By Colin Barr
January 14, 2011

Let no one say the government and AIG are dragging their feet on the road to their eventual separation.

The Treasury announced Friday the completion of the three-way transaction that repays all the Federal Reserve’s bailout loans to American International Group (aig) and leaves the Treasury with a $68 billion stake in the insurer – including 92% of its common stock.

The closing comes just over three months after the sides announced the outlines of the arrangement, which puts the government on the path to selling off the shares it received in what once was an $182 billion rescue of the most reckless player in the bubble-era world of structured finance.

It also comes a full two months ahead of Treasury’s deadline for closing the deal.

“Treasury welcomes the culmination of AIG’s recapitalization plan, which is a vital part of that company’s turnaround and puts Treasury in an excellent position to begin realizing value for taxpayers,” said Treasury Secretary Tim Geithner.

Geithner said Friday that he is optimistic the government will recoup every penny it invested in AIG. That statement would have been dismissed as foolhardy only a year ago, but Treasury last month managed to raffle off the last of its once-huge stake in Citigroup (c), a rescue that taxpayers ended up clearing $12 billion on.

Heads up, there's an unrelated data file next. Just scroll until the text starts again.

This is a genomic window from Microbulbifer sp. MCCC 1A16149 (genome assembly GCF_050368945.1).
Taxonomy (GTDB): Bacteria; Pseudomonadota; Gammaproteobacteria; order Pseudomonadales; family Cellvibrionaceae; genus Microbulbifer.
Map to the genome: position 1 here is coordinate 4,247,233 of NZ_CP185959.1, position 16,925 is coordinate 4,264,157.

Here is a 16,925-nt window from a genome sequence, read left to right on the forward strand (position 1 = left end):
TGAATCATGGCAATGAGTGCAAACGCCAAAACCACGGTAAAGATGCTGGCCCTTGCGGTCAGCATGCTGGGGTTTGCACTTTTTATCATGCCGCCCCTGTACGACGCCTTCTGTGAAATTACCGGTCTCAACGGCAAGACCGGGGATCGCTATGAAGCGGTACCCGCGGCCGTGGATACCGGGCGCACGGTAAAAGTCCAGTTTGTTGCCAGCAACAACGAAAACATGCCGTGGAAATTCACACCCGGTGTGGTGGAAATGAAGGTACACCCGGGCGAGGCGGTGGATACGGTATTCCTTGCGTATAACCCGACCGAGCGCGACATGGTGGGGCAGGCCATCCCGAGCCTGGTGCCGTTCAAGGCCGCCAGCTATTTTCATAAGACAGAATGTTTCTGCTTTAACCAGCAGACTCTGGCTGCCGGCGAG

“Today, AIG, with the support of countless people, has accomplished a huge goal that many people once thought impossible: completely repaying the Federal Reserve Bank of New York,” said AIG chief Bob Benmosche. “Now, we will continue to focus on strong business performance for the benefit of all of our stakeholders, including our largest shareholder, the Treasury Department.”

The good cheer wasn’t shared everywhere, however. AIG stock, which has nearly doubled over the past year (see chart, right) as the economy improved and Benmosche managed to bolster the insurer’s position, tumbled 5% in afternoon trading to $55.

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